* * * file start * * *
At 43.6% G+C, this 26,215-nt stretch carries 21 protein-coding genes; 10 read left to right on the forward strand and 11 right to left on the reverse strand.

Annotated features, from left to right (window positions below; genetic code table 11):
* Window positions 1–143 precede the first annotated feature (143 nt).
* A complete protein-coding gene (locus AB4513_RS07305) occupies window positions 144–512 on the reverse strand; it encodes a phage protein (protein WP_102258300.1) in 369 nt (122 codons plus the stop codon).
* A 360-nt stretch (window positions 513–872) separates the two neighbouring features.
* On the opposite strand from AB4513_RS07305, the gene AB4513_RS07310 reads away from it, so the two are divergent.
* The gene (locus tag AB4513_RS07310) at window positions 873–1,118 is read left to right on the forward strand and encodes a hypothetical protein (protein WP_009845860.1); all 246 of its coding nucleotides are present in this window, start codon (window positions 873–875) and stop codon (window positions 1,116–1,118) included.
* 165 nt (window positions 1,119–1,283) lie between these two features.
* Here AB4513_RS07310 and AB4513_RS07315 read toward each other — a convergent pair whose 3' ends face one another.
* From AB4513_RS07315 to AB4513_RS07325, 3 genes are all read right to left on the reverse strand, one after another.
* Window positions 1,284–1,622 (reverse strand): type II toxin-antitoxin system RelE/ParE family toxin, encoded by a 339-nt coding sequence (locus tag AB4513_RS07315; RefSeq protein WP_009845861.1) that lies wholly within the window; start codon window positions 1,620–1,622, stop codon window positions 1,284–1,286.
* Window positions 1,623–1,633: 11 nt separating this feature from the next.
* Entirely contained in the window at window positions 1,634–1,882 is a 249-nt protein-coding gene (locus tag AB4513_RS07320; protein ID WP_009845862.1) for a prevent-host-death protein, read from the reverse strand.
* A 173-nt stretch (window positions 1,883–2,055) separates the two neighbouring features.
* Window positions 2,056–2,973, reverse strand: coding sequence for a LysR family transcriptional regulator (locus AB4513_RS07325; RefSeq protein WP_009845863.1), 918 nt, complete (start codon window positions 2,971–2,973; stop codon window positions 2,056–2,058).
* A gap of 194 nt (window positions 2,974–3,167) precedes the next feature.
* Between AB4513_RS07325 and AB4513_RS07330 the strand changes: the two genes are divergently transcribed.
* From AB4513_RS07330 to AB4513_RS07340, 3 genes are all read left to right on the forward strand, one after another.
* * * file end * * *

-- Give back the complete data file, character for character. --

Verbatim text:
At 43.6% G+C, this 26,215-nt stretch carries 21 protein-coding genes; 10 read left to right on the forward strand and 11 right to left on the reverse strand.

Annotated features, from left to right (window positions below; genetic code table 11):
* Window positions 1–143 precede the first annotated feature (143 nt).
* A complete protein-coding gene (locus AB4513_RS07305) occupies window positions 144–512 on the reverse strand; it encodes a phage protein (protein WP_102258300.1) in 369 nt (122 codons plus the stop codon).
* A 360-nt stretch (window positions 513–872) separates the two neighbouring features.
* On the opposite strand from AB4513_RS07305, the gene AB4513_RS07310 reads away from it, so the two are divergent.
* The gene (locus tag AB4513_RS07310) at window positions 873–1,118 is read left to right on the forward strand and encodes a hypothetical protein (protein WP_009845860.1); all 246 of its coding nucleotides are present in this window, start codon (window positions 873–875) and stop codon (window positions 1,116–1,118) included.
* 165 nt (window positions 1,119–1,283) lie between these two features.
* Here AB4513_RS07310 and AB4513_RS07315 read toward each other — a convergent pair whose 3' ends face one another.
* From AB4513_RS07315 to AB4513_RS07325, 3 genes are all read right to left on the reverse strand, one after another.
* Window positions 1,284–1,622 (reverse strand): type II toxin-antitoxin system RelE/ParE family toxin, encoded by a 339-nt coding sequence (locus tag AB4513_RS07315; RefSeq protein WP_009845861.1) that lies wholly within the window; start codon window positions 1,620–1,622, stop codon window positions 1,284–1,286.
* Window positions 1,623–1,633: 11 nt separating this feature from the next.
* Entirely contained in the window at window positions 1,634–1,882 is a 249-nt protein-coding gene (locus tag AB4513_RS07320; protein ID WP_009845862.1) for a prevent-host-death protein, read from the reverse strand.
* A 173-nt stretch (window positions 1,883–2,055) separates the two neighbouring features.
* Window positions 2,056–2,973, reverse strand: coding sequence for a LysR family transcriptional regulator (locus AB4513_RS07325; RefSeq protein WP_009845863.1), 918 nt, complete (start codon window positions 2,971–2,973; stop codon window positions 2,056–2,058).
* A gap of 194 nt (window positions 2,974–3,167) precedes the next feature.
* Between AB4513_RS07325 and AB4513_RS07330 the strand changes: the two genes are divergently transcribed.
* From AB4513_RS07330 to AB4513_RS07340, 3 genes are all read left to right on the forward strand, one after another.